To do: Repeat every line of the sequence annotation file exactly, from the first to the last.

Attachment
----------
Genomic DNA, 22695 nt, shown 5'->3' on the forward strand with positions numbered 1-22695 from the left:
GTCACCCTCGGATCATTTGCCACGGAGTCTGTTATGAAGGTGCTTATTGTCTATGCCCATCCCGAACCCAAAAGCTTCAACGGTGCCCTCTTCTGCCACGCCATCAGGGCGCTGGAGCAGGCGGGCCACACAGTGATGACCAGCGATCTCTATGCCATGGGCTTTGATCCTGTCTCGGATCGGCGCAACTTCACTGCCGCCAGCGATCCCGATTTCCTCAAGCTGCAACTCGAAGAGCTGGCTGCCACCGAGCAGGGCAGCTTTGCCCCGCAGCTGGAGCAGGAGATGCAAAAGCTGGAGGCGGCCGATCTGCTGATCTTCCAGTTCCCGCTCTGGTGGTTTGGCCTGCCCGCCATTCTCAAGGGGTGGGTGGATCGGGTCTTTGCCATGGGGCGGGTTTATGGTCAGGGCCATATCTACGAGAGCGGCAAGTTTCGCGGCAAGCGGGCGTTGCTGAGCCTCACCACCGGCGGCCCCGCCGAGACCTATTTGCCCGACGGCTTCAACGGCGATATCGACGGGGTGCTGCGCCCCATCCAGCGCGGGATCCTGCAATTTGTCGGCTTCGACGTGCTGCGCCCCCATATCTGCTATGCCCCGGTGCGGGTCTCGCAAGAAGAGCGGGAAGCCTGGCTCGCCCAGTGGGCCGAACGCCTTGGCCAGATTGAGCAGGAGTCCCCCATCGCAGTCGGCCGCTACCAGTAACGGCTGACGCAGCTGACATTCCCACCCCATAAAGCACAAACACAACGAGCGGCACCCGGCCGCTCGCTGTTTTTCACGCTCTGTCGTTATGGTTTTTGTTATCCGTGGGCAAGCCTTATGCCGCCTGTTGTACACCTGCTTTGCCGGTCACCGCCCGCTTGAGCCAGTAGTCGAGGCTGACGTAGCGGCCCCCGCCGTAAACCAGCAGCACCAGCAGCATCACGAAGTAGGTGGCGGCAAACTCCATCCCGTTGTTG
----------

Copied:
Genomic DNA, 22695 nt, shown 5'->3' on the forward strand with positions numbered 1-22695 from the left:
GTCACCCTCGGATCATTTGCCACGGAGTCTGTTATGAAGGTGCTTATTGTCTATGCCCATCCCGAACCCAAAAGCTTCAACGGTGCCCTCTTCTGCCACGCCATCAGGGCGCTGGAGCAGGCGGGCCACACAGTGATGACCAGCGATCTCTATGCCATGGGCTTTGATCCTGTCTCGGATCGGCGCAACTTCACTGCCGCCAGCGATCCCGATTTCCTCAAGCTGCAACTCGAAGAGCTGGCTGCCACCGAGCAGGGCAGCTTTGCCCCGCAGCTGGAGCAGGAGATGCAAAAGCTGGAGGCGGCCGATCTGCTGATCTTCCAGTTCCCGCTCTGGTGGTTTGGCCTGCCCGCCATTCTCAAGGGGTGGGTGGATCGGGTCTTTGCCATGGGGCGGGTTTATGGTCAGGGCCATATCTACGAGAGCGGCAAGTTTCGCGGCAAGCGGGCGTTGCTGAGCCTCACCACCGGCGGCCCCGCCGAGACCTATTTGCCCGACGGCTTCAACGGCGATATCGACGGGGTGCTGCGCCCCATCCAGCGCGGGATCCTGCAATTTGTCGGCTTCGACGTGCTGCGCCCCCATATCTGCTATGCCCCGGTGCGGGTCTCGCAAGAAGAGCGGGAAGCCTGGCTCGCCCAGTGGGCCGAACGCCTTGGCCAGATTGAGCAGGAGTCCCCCATCGCAGTCGGCCGCTACCAGTAACGGCTGACGCAGCTGACATTCCCACCCCATAAAGCACAAACACAACGAGCGGCACCCGGCCGCTCGCTGTTTTTCACGCTCTGTCGTTATGGTTTTTGTTATCCGTGGGCAAGCCTTATGCCGCCTGTTGTACACCTGCTTTGCCGGTCACCGCCCGCTTGAGCCAGTAGTCGAGGCTGACGTAGCGGCCCCCGCCGTAAACCAGCAGCACCAGCAGCATCACGAAGTAGGTGGCGGCAAACTCCATCCCGTTGTTG